The Mark I was designed hurriedly late in World War I as a response to reports that the Germans were arming their new destroyers with heavier guns than the 10.5 cm (4.1") weapons previously used. In fact, the Germans had armed a few destroyers with 15 cm (5.9") guns, but the Armistice intervened before any of these saw active service. This program gave the Royal Navy some of the most powerful destroyers in the world at the end of World War I.
The mountings for these guns can be distinguished from later 4.7" (12 cm) QF mountings by their abbreviated shields, which offered little protection to their gun crews' legs. These open-back gun mounts with their lack of integral hoists and low maximum elevations formed the pattern for the main guns used on nearly all British destroyers for the next three decades.
By 1940, many of these weapons were wearing out and the ones that remained were almost all mounted on obsolescent warships. Rather than simply replacing these worn-out Mark I guns with a similar, already available weapon such as the 4.7" (12 cm) QF, the British instead wasted scarce resources to design and manufacture a new, direct replacement gun of modern construction techniques, the Mark II. I can think of no better illustration of just how low a priority the Royal Navy assigned to ordnance standardization prior to the 1950s.
Mark I was constructed of a tapered inner A tube, A tube, full length wire and a full length jacket. Mark I* was the same with no inner A tube. Mark II had a monobloc barrel, breech ring and breech bush. All of these were interchangeable and used a Welin breech block with a Vickers mechanism. A total of 187 Mark I and Mark I* guns were completed out of 776 ordered during World War I. Of these, 176 were available in 1939. 32 Mark II guns were ordered in 1940 and all were completed during the war.
The 4.7" (12 cm) caliber was used on almost every destroyer built by Britain between 1917 and 1943.
Actual bore diameter of all British 4.7" guns was 4.724" (12 cm).
|Designation||4.7"/45 (12 cm) BL Mark I
4.7"/45 (12 cm) BL Mark II
|Ship Class Used On||1918 - 1919
Scott, Shakespeare and Modified V&W classes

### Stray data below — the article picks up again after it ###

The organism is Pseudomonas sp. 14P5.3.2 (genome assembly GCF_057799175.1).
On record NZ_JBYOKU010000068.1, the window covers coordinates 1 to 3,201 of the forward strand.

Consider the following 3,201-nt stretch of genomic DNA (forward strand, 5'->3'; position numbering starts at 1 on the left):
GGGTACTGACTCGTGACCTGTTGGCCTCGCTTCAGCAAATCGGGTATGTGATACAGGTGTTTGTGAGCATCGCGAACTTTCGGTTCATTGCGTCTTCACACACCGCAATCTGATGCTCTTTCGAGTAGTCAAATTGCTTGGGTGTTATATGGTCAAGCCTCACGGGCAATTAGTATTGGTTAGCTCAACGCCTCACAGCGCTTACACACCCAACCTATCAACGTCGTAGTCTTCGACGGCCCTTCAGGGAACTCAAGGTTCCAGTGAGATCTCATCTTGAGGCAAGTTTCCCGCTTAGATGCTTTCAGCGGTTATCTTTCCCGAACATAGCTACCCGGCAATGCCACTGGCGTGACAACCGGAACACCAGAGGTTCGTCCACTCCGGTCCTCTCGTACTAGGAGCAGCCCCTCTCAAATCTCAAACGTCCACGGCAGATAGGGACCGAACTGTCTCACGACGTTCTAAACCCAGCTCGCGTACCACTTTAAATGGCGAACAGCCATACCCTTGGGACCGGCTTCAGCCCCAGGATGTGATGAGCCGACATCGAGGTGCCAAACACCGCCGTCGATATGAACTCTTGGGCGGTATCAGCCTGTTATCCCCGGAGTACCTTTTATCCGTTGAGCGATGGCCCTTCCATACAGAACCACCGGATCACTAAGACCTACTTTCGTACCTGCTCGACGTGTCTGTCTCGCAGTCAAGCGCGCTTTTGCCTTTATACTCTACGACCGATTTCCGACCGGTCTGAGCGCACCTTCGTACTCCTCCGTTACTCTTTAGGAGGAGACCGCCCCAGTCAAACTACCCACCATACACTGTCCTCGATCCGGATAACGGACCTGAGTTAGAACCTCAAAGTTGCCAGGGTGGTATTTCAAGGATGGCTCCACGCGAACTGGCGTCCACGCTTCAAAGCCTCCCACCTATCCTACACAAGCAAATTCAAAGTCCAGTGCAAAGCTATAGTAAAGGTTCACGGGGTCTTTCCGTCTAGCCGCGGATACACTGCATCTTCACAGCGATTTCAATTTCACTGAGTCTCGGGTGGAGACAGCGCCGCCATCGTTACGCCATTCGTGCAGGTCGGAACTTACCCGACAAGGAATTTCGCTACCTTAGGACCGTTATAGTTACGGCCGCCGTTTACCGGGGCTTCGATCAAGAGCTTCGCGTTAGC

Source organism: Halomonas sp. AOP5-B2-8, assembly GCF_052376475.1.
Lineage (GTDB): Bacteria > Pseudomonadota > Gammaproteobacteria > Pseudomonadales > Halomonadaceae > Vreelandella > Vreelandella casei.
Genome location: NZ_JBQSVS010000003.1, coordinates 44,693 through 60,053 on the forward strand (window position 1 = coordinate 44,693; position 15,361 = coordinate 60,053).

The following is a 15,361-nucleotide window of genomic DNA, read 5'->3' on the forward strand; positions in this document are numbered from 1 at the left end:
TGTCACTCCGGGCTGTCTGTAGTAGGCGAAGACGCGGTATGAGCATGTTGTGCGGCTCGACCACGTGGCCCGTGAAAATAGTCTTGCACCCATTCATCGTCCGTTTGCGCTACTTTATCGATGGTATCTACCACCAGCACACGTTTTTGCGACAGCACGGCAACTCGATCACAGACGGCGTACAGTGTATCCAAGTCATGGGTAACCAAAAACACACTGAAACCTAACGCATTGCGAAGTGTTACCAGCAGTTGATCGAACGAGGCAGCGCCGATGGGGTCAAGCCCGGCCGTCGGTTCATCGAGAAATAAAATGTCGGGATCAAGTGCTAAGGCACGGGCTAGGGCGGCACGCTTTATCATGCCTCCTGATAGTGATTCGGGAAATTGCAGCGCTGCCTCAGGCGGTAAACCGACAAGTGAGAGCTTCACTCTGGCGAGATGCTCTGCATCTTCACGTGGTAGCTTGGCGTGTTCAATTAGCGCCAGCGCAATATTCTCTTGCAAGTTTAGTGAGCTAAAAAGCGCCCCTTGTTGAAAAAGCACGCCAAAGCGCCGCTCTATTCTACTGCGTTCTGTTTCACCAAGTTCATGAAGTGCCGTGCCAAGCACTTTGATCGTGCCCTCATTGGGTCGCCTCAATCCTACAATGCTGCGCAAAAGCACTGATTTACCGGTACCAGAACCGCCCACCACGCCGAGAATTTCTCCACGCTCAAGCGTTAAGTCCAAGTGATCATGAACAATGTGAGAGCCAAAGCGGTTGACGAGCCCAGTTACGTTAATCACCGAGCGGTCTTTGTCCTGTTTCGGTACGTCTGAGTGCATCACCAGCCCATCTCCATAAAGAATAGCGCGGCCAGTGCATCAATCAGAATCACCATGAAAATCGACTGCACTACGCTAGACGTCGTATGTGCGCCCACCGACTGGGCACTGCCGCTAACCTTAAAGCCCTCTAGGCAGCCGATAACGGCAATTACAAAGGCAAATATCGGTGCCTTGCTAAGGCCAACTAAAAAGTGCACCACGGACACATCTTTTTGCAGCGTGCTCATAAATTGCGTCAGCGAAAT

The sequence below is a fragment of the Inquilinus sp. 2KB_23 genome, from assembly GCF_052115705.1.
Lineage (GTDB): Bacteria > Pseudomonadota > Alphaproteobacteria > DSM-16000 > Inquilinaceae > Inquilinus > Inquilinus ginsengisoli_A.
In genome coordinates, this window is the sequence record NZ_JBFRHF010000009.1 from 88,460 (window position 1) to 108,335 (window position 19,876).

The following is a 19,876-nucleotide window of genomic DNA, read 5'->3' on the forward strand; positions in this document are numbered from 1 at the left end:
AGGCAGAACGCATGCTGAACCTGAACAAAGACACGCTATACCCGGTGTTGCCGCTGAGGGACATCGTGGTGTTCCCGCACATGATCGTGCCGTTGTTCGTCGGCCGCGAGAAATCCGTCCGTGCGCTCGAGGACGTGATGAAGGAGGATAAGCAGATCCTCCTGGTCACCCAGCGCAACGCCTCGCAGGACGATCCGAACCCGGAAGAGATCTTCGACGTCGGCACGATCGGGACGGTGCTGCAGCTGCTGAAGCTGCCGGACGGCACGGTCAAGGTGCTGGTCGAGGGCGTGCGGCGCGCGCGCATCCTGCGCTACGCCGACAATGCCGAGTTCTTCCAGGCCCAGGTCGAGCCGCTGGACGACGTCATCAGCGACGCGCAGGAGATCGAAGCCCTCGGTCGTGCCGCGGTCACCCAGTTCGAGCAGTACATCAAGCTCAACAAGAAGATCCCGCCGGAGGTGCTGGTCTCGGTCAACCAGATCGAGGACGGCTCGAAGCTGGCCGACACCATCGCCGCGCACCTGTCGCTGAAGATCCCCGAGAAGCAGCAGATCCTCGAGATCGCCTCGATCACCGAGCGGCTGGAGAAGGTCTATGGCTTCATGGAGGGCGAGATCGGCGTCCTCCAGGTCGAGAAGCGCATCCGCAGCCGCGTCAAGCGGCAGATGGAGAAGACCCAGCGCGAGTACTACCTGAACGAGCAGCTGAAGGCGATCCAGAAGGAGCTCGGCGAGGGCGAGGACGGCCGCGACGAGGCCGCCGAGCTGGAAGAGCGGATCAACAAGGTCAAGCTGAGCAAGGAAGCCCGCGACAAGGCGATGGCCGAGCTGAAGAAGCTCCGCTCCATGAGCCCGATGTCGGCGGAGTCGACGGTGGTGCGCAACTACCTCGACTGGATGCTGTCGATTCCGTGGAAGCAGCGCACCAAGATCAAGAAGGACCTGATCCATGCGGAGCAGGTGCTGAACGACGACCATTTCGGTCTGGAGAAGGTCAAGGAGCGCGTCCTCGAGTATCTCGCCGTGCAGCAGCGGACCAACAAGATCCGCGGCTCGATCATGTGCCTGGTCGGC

Botha class as rearmed
1939 - 1945
|Date Of Design||Mark I: 1918
Mark II: 1940
|Date In Service||Mark I: 1919
Mark II: 1940
|Gun Weight||Mark I: 7,000 lbs. (3,175 kg)
Mark II: 7,028 lbs. (3,188 kg)
|Gun Length oa||219.8 in (5.582 m)|
|Bore Length||212.6 in (5.400 m)|
|Rifling Length||probably 179.3 in (4.552 m)|
|Grooves||probably (38) 0.037 in deep x 0.270 (0.94 x 6.86 mm)|
|Lands||probably 0.1205 in (3.061 mm)|
|Twist||probably Uniform RH 1 in 30|
|Chamber Volume||665 in3 (10.90 dm3)|
|Rate Of Fire||5 - 6 rounds per minute|
The Rifling Length, Grooves, Lands and Twist dimensions given above are those for the 4.7"/45 (12 cm) Mark IX. As these guns fired the same projectiles, it seems probable that they shared similar dimensions for these characteristics.
|Projectile Types and Weights||HE - 50 lbs. (22.68 kg)
SAP - 50 lbs. (22.68 kg)
Illum - N/A
|Propellant Charge||11.45 lbs. (5.19 kg) SC 103
13.78 lbs. (6.25 kg) NF/S 164-048
|Muzzle Velocity||2,670 fps (814 mps)|
|Approximate Barrel Life||N/A|
|Ammunition stowage per gun||N/A|
Outfits included SAP, HE and 40 - 50 star shells per ship unless on escort duty, in which case star shell complement was increased to 150 - 200.
|30 degrees||15,800 yards (14,450 m)|
|Designation||Single open mounts
Scott (5) and Shakespeare (5): CPVI
Modified V&W (4): CPVI*
Amazon (4), Ambuscade (4), Mistral (4) and Ouragan (4): CPVI**
|Weight||about 8 tons (8.1 mt)|
|Elevation||-9.5 / +30 degrees|
|Elevation Rate||Manually operated, only|
|Train||about +120 / -120 degrees|
|Train Rate||Manually operated, only|
Many older destroyers were converted to long-range convoy escorts during World War II and had two or more guns removed in order to fit them with additional fuel tanks and ASW equipment.
"Naval Weapons of World War Two" and "British Naval Guns 1880-1945 No 15" article in "Warship Volume IX" both by John Campbell
"Naval Radar" by Norman Friedman
"Torpedo Warfare: A Successful Prediction" article by D.J. Lyon in "Warship Volume VII"
"British Battleships of World War Two" by Alan Raven and John Roberts
"Destroyers of World War Two" by M.J. Whitley
Special help from Rod Butcher
Tony DiGiulian's personal files
27 February 2007 - Benchmark
12 February 2012 - Updated to latest template
03 February 2014 - Added photograph of Stuart
25 May 2014 - Minor change to photograph caption
18 December 2016 - Converted to HTML 5 format